If you pre-register for the fair on GoldPASS you get a free professional photo and a free box lunch!

3) Find Employers
With logistics locked down, time to focus the job fair day game plan. First I found the list of employers who will be recruiting. Use filters to sort what positions are open. Readjust filters if no results are found. Not all employees include which majors/ industries they are looking for.

After reviewing the list of employers, there were obvious tech companies that stood out such as Honeywell and Ziegler CAT. However, there are companies that don’t look high-tech on the outside that are in major need of “STEM-pertise” such as Target Corporation and Hormel Foods. Once you have chosen your top employers get acquainted with them by; looking on their website, connecting with them on LinkedIn, and Google sort for related news stories.

There is a mobile guide for the UMN Job Fair your can download to plan your day.

  1. Download the U of MN App for Apple or Android (it’s free!).
  2. Once downloaded, Search for “job”.
  3. Select “University of Minnesota Job & Internship Fair 2018” and explore!

List of companies recruiting for computers and tech

4) Your Job Fair Equipment
Build a resume. Print plenty of copies. Check for simple spelling and grammar errors.
Pick out an outfit. De-wrinkle your clothes. Smell hygienic.
Practice elevator speech. Seriously. Practice what you’re going to say.
Practice interview questions. Practice technical and coding interviews.

5) Stay Up To Date!
Follow University of Minnesota Job and Internship Fair on…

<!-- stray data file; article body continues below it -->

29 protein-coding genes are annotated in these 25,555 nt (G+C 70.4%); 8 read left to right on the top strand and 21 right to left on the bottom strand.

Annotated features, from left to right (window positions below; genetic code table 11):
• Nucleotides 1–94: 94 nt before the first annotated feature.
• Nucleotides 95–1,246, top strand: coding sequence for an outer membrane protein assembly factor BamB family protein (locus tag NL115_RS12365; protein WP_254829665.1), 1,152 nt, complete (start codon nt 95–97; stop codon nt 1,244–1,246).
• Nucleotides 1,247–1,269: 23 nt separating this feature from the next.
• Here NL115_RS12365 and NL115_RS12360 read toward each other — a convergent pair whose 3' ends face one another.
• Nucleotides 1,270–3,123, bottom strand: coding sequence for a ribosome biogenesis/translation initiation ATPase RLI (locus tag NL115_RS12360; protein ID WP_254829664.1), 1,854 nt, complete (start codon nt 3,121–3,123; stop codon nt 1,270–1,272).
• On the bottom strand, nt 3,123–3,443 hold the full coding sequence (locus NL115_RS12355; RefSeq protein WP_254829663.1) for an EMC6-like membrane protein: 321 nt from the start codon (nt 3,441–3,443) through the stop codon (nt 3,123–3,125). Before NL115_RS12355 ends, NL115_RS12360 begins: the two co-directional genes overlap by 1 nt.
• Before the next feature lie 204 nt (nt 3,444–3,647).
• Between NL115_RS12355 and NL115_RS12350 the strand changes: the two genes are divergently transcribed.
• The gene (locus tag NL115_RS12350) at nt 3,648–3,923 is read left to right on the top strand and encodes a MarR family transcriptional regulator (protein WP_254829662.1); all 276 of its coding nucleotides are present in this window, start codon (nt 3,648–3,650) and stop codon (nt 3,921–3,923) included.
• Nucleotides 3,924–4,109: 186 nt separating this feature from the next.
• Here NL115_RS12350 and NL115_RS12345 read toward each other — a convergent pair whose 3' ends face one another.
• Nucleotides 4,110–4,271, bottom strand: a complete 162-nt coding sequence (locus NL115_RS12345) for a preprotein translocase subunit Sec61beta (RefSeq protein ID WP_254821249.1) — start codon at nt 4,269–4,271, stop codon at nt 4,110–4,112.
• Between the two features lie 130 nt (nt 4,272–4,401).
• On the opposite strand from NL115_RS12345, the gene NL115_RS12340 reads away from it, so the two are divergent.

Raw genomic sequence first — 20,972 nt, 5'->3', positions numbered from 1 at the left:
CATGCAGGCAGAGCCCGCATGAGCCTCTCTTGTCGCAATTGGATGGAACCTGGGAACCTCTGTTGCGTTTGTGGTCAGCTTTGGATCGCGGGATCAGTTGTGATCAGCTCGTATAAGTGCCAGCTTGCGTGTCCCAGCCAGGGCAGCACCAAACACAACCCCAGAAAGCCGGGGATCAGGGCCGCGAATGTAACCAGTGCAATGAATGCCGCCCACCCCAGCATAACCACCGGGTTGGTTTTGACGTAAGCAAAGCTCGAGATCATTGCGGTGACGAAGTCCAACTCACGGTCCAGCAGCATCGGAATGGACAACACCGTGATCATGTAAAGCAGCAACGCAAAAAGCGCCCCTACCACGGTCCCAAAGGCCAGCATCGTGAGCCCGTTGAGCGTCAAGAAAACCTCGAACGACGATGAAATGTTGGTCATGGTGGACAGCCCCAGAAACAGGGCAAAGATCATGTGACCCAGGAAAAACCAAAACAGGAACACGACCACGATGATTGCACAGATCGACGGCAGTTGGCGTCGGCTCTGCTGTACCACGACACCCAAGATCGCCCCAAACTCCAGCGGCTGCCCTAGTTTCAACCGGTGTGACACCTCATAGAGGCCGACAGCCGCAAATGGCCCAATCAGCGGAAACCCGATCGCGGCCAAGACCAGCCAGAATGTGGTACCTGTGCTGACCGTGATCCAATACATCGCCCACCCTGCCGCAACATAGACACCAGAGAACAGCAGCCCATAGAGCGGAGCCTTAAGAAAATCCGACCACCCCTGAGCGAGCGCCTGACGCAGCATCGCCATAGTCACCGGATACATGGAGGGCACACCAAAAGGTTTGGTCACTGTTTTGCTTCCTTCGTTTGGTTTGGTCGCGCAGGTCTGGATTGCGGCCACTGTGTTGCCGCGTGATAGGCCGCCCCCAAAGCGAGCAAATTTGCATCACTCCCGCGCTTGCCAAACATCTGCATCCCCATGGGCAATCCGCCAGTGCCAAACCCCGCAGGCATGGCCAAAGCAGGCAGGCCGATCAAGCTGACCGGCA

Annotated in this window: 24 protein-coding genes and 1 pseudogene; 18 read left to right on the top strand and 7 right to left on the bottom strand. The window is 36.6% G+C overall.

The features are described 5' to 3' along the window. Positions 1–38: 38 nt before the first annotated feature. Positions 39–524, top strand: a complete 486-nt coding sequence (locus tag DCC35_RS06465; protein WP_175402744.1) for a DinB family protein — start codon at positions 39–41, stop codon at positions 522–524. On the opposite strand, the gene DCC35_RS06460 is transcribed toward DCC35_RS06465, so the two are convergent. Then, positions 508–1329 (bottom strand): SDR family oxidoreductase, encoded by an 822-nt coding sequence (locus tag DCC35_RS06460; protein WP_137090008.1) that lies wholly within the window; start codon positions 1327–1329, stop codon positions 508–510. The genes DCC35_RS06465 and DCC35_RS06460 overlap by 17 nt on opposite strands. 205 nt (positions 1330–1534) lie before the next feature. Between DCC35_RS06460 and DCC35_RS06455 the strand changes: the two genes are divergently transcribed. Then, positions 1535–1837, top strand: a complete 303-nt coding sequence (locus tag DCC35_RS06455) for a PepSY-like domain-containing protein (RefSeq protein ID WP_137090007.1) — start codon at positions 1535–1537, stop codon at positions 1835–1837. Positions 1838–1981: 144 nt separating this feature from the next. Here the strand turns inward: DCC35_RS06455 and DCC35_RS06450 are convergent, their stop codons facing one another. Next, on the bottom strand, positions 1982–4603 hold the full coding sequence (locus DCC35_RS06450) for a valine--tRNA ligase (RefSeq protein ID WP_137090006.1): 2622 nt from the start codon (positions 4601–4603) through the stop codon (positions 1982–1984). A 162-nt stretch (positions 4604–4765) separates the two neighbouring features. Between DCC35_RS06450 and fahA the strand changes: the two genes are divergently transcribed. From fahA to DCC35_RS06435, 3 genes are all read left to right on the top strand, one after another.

Facebook, Instagram, Twitter
Hint…leading up to the Fair you can find Industry graphics, like the Computers & Tech one above, being released each day on the Fair’s social media accounts.

Good luck!

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My Internship Story

By: Heidi

After recently finding out and accepting my first internship offer, I thought I would share my story of the whole process. It all starts with how I found out about the company. When I heard about Andersen Corporation for the first time, it was when they came to my organizational behavior management class to talk about the company and internship opportunities for the next summer. I knew with it being junior year, it was time to get down to business with internships. I listened to what the speakers had to say about their experience and enjoyment of the company, and by the end of class, I decided I would go to the table in LSBE (our business school) and talk more with the recruiters about setting up an interview.

"Since I went in with this 'nothing to lose' mentality, I told myself I was going to be the most honest version of myself in this interview, allowing myself the opportunity to make a genuine connection."

I approached the table and spoke with one of the recruiters. I introduced myself with my name and saying I was a student who was in the class they just spoke in. Looking at the interview sign up sheet it was a little intimidating knowing I had a long day ahead of me next. Although I am not much of a morning person, I signed up for the first interview at 8 am the next day.

I went home that night knowing I was going to need to update my resume, scrape up a new cover letter specific to this interview, and do more research on the company. By the time I finished my resume and cover letter it was a little too late in the night to email it to the interviewer in my opinion, so naturally, I printed off three copies of each just in case. I did my research on the company from their website on the variety of information offered, taking notes so I could really get the information in my head. The following morning I woke up early getting dressed in an outfit I had previously laid out the night before to prevent last-minute scrambling, packed a lunch, along with extra clothes for the night because I knew I was going to be on campus until about 8 pm due to sorority recruitment we had going on that week.

Internship Interview Tips